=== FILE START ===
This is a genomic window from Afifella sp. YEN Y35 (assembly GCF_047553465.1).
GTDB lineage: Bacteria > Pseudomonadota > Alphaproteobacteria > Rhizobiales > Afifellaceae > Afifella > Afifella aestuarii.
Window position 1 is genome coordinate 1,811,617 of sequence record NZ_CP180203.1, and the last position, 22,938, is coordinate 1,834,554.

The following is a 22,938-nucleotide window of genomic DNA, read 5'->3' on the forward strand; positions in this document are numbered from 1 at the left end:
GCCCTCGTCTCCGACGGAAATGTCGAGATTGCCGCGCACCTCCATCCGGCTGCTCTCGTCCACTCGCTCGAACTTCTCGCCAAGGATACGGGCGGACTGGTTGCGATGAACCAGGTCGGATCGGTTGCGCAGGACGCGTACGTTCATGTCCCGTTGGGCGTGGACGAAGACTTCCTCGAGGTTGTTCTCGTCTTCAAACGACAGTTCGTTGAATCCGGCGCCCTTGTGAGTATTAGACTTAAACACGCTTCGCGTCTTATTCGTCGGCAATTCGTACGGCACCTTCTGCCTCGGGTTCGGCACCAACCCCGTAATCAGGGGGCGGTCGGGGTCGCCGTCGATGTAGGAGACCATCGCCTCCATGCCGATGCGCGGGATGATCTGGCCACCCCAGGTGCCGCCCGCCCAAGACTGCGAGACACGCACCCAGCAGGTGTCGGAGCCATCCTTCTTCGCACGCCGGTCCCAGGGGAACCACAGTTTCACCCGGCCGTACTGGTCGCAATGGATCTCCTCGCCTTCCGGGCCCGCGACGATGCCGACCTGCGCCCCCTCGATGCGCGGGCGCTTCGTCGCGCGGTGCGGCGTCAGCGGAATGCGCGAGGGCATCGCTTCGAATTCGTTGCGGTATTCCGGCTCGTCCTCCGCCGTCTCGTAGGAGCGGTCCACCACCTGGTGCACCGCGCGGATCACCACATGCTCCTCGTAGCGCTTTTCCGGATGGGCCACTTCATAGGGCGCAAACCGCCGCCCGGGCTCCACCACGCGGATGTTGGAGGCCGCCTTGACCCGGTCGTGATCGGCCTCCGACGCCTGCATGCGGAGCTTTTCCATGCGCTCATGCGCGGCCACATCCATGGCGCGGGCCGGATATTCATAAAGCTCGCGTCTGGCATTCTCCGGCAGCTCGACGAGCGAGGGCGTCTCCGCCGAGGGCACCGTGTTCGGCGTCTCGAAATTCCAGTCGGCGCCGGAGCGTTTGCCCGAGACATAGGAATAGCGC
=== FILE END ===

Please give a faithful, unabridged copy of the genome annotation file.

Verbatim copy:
This is a genomic window from Afifella sp. YEN Y35 (assembly GCF_047553465.1).
GTDB lineage: Bacteria > Pseudomonadota > Alphaproteobacteria > Rhizobiales > Afifellaceae > Afifella > Afifella aestuarii.
Window position 1 is genome coordinate 1,811,617 of sequence record NZ_CP180203.1, and the last position, 22,938, is coordinate 1,834,554.

The following is a 22,938-nucleotide window of genomic DNA, read 5'->3' on the forward strand; positions in this document are numbered from 1 at the left end:
GCCCTCGTCTCCGACGGAAATGTCGAGATTGCCGCGCACCTCCATCCGGCTGCTCTCGTCCACTCGCTCGAACTTCTCGCCAAGGATACGGGCGGACTGGTTGCGATGAACCAGGTCGGATCGGTTGCGCAGGACGCGTACGTTCATGTCCCGTTGGGCGTGGACGAAGACTTCCTCGAGGTTGTTCTCGTCTTCAAACGACAGTTCGTTGAATCCGGCGCCCTTGTGAGTATTAGACTTAAACACGCTTCGCGTCTTATTCGTCGGCAATTCGTACGGCACCTTCTGCCTCGGGTTCGGCACCAACCCCGTAATCAGGGGGCGGTCGGGGTCGCCGTCGATGTAGGAGACCATCGCCTCCATGCCGATGCGCGGGATGATCTGGCCACCCCAGGTGCCGCCCGCCCAAGACTGCGAGACACGCACCCAGCAGGTGTCGGAGCCATCCTTCTTCGCACGCCGGTCCCAGGGGAACCACAGTTTCACCCGGCCGTACTGGTCGCAATGGATCTCCTCGCCTTCCGGGCCCGCGACGATGCCGACCTGCGCCCCCTCGATGCGCGGGCGCTTCGTCGCGCGGTGCGGCGTCAGCGGAATGCGCGAGGGCATCGCTTCGAATTCGTTGCGGTATTCCGGCTCGTCCTCCGCCGTCTCGTAGGAGCGGTCCACCACCTGGTGCACCGCGCGGATCACCACATGCTCCTCGTAGCGCTTTTCCGGATGGGCCACTTCATAGGGCGCAAACCGCCGCCCGGGCTCCACCACGCGGATGTTGGAGGCCGCCTTGACCCGGTCGTGATCGGCCTCCGACGCCTGCATGCGGAGCTTTTCCATGCGCTCATGCGCGGCCACATCCATGGCGCGGGCCGGATATTCATAAAGCTCGCGTCTGGCATTCTCCGGCAGCTCGACGAGCGAGGGCGTCTCCGCCGAGGGCACCGTGTTCGGCGTCTCGAAATTCCAGTCGGCGCCGGAGCGTTTGCCCGAGACATAGGAATAGCGC